Lethbridge Herald, The (Newspaper) - May 9, 1974, Lethbridge, Alberta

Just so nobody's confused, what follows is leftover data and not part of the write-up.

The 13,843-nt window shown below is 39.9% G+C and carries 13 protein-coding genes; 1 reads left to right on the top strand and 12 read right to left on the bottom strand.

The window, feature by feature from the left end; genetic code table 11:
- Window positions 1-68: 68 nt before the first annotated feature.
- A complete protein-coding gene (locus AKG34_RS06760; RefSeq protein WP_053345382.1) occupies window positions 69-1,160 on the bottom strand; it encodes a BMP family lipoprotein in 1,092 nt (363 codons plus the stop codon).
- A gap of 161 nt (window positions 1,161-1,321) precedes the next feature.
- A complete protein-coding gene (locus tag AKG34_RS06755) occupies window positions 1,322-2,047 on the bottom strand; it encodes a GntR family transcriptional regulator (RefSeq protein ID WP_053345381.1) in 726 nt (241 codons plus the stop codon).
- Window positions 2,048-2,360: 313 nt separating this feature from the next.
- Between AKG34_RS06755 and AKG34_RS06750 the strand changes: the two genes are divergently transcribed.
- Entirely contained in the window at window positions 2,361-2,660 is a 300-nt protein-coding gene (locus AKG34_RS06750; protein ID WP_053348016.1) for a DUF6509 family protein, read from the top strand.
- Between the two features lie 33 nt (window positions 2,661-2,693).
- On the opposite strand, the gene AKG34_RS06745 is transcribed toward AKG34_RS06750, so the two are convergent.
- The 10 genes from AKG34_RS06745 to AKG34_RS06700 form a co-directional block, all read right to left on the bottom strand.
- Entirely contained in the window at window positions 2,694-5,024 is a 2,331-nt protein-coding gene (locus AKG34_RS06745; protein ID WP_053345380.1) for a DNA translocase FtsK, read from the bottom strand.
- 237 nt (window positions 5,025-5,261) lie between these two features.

Herald- Youth Family manufactures lucky doll-like trolls TORONTO Helena Kuuskoski and her two Johannes and all recent immigrants to Canada from are hoping the provincial government will help them nanufacture magical trolls. They are trying to realize a dream that was a reality back in .heir native manufacture the trolls and eventually a troll forest similar to the one they created and ran in Finland for visitors who came to see the mythical Scandinavian dwarfs. Helena said the making of the doll-like trolls came about by accident 20 years ago when she and her from who she has since been made their two children clowns as Christmas dolls. She said the clowns were such a success that she decided to spread her creative joy around among other children She began to make and sell her own stuffed dolls. In the magical trolls were so successful that they had to add more hands to the business. So unemployed former mental patients and capable of working with his added to the payroll. In no Helena they were exporting the little trolls to other including the United States In the short time they have been in Helena and her two children have made hundreds of trolls as sample lines to show retailers provincial ministry of tourism has shown a real interest in us. especially in the troll forest Helena said. She said in Finnish the trolls are small creatures who may have fur on their legs or around their necks. They may have toes and are usually endowed with exceptionally large noses. They have pointed ears and are invisible to everyone but children of all ages and people who are especially kind and loving Top choice It's not often a mascot gets a chance to show the top brass who's really top dog but when the Toronto Scottish regiment cadet corps' annual inspection Dude was ready. He sat quietly at came Fort York Armory alongside his L. Cpl. Philip and Master Mark 16. Then when Lieut. Charlie Rich came up he jumped to shake a paw and show off his coat. rOUCH AVAILABLE FOR LETHBRIDGE RESIDENTS Tap out telephone numbers almost as fast as you can say The streamlined Touch-Tone phone puts you in touch with tomorrow. It's the first big step to the home and office communications centre of the future. Touch-Tone is just as accurate and efficient as it looks. It can now be installed in homes or offices in a spectrum of colors and models. And the tones you hear as you nimbly touch the numbers are music to your CALL OUR BUSINESS OFFICE TODAY PHONE 328-5551 Availabla In Princess and Conttmprt modtIs. French youngsters end up brawling instead of dancing you In touch with tomorrow PARIS For mil- lions of French youngsters the Saturday night dance is the event of the week. But for many of them the night ends in jail or even the morgue. All too often the fun and games end in a brawl and even shooting. Tragedy also'strikes as the dancers pile into often worn- out cars to drive home as far as 60 miles. Somewhere along the road the car leaves the road on a curve and piles into a tree or dives into a killing or maiming the passengers. Some to dances are organized each weekend in mostly in the prov- inces where even the attract- ion of the television and mov- ies has not cut attendance. In the overcrowded dance the hat rises. Ex- citement is driven to fever pitch by frantic pop music and suddenly someone throws a punch. Within minutes the fight be- comes general and police are called. An amazing 20 per cent of the dances end in many sparked off by rival gangs who fight with broken wrenches and tireirons. But police and tire-irons ally quite young man who throws a punch show the girls how big he Police and dance organizers are often at a loss to know what to do about the disturb- ances and do not always see eye to eye. mere sight of a police- man is enough to set off a one organizer said. But at recent general meeting of dance a resolution was passed say- ing that incidents must stop and the police must help Many organizers are hiring many of them ex- wrestlers or experts in judo. Others are hiring fierce trained German shepherd dogs to keep order. One bouncer said he thought he had intervened at least 30 times in one night. I am not there to hit them. I just split them up and throw them One young man was given a heavy jail sentence for get- ting a gun from his car and shooting into the crowd when he had beeh thrown out of a dance. Organizers said one of the main causes of fighting and of the post-dance car accidents is although alcohol is theoretically banned from dance halls except for beer. Police said drinking and overcrowding cause the fatal accidents on the way home. In one recent case there were nine youths in a car that skidded off a road and hit a tree. The driver was killed and the eight aged from 16 to were badly hurt. District resident awarded A Hill Spring resident who's studying journalism at Utah State University has won a Rocky Mountain Collegiate Press Association award for excellence in editorial writing. Brent son of Grant and LaReine pointed out similarities between events Alexander Solzhenitsyn reported in Russia and occurrences in the United States in his prize-winning editorial Mr. Barker's edijtonal appeared in Student USU's campus newspaper. Last year he won the Salt Lake Deseret News summer internship. Dance school N.Y. Bennett College and New York University will open a special six-week program in July to give students aged 13 to 16 the chance to pursue a dancing career while continuing their education The pupils will train with NYU's professional dance company on the campus of Bennett located 80 miles north of New York City. LEISTER'S MUSIC LTD. Campus Corner By CINDY OKART Kate Andrews High Coaldale May is here again and spring is in the air. Students are wondering and dreaming about the summer months. Some of them thinking of a job and others of lazing around in the hot sun. The waiting gets harder as the days get longer and a constant feeling of spring touches even the dreariest person. All of the students seem to have a continually decreasing attention span Classes seem long and uninteresting and the 80 minutes drag on very slowly. Some people become restless and rowdy while others fight a losing battle as they try desperately to keep their eyes open. Even the teachers are frequently caught sneaking cat naps while pretending to read The Lethbridge books or magazines. Students who are busily attending classes watch enviously as other students sit basking in the gleaming sun during their spare. There's nothing worse than having a student wave sneeringly at you while you're in nearly roasting in the overpowering heat. At noon the halls are nearly empty. Everyone is outside on the either enjoying a soothing ice cream cone or a refreshing bottle of pop There is even a temptation to sneak a cool snack into class. Water fights are quite frequent in spring and summer It isn't an uncommon sight to see a person enter a class with clothes that are dripping wet. Although the teachers don't approve of students leaving small puddles of water wherever they the students don't mind being as long as it cools them off. Although the end of the school year marks the time of summer and it is also the time for Grade 12 students to part and go their separate ways. Kate Andrews High School will hold its graduation ceremonies on May 24 at the El Rancho in Lethbridge. Students realize that graduation will be the last time they will see each other together. Each student will be preparing his own life and each will be planning his own a decision which they will have to live with for the rest of their working lives. They will also have to face responsibility and an independence which most of them have never experienced before. A big load is thrown onto the shoulders of the young graduates. They no longer have their parents to lean on when they need extra money. They must learn to stand on their own feet and face the world with full force. Congratulations and best wishes are extended to all graduating students in 1974. MOTHER'S DAY SPECIALI CLASSICAL AND POPULAR LPRECORDS Reg. 3.98 to 7.95 1A9 Special I AIM a it 4.98 LEISTER'S MUSIC LTD.